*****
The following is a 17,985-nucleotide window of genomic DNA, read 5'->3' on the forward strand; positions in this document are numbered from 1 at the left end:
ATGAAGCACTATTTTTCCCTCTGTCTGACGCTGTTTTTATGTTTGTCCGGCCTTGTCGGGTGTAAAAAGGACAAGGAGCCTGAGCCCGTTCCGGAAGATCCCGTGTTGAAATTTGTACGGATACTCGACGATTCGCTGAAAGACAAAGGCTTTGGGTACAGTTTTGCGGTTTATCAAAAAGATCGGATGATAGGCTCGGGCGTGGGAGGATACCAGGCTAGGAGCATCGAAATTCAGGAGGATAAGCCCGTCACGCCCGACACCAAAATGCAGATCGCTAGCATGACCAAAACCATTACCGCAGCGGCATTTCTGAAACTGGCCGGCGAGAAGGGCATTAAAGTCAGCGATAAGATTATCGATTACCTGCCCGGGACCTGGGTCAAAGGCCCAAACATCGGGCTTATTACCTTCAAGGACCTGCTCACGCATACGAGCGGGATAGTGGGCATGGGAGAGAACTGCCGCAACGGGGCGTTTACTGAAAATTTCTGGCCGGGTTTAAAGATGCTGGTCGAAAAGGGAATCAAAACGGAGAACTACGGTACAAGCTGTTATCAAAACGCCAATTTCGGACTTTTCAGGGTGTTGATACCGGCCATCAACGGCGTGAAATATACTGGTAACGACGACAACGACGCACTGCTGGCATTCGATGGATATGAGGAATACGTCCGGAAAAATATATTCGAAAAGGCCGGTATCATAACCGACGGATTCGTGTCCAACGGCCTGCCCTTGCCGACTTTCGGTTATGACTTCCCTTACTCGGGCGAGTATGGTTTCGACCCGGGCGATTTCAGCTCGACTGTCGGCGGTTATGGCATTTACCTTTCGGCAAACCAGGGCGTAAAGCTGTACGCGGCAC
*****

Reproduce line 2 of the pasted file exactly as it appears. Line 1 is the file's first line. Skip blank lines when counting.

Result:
ATGAAGCACTATTTTTCCCTCTGTCTGACGCTGTTTTTATGTTTGTCCGGCCTTGTCGGGTGTAAAAAGGACAAGGAGCCTGAGCCCGTTCCGGAAGATCCCGTGTTGAAATTTGTACGGATACTCGACGATTCGCTGAAAGACAAAGGCTTTGGGTACAGTTTTGCGGTTTATCAAAAAGATCGGATGATAGGCTCGGGCGTGGGAGGATACCAGGCTAGGAGCATCGAAATTCAGGAGGATAAGCCCGTCACGCCCGACACCAAAATGCAGATCGCTAGCATGACCAAAACCATTACCGCAGCGGCATTTCTGAAACTGGCCGGCGAGAAGGGCATTAAAGTCAGCGATAAGATTATCGATTACCTGCCCGGGACCTGGGTCAAAGGCCCAAACATCGGGCTTATTACCTTCAAGGACCTGCTCACGCATACGAGCGGGATAGTGGGCATGGGAGAGAACTGCCGCAACGGGGCGTTTACTGAAAATTTCTGGCCGGGTTTAAAGATGCTGGTCGAAAAGGGAATCAAAACGGAGAACTACGGTACAAGCTGTTATCAAAACGCCAATTTCGGACTTTTCAGGGTGTTGATACCGGCCATCAACGGCGTGAAATATACTGGTAACGACGACAACGACGCACTGCTGGCATTCGATGGATATGAGGAATACGTCCGGAAAAATATATTCGAAAAGGCCGGTATCATAACCGACGGATTCGTGTCCAACGGCCTGCCCTTGCCGACTTTCGGTTATGACTTCCCTTACTCGGGCGAGTATGGTTTCGACCCGGGCGATTTCAGCTCGACTGTCGGCGGTTATGGCATTTACCTTTCGGCAAACCAGGGCGTAAAGCTGTACGCGGCAC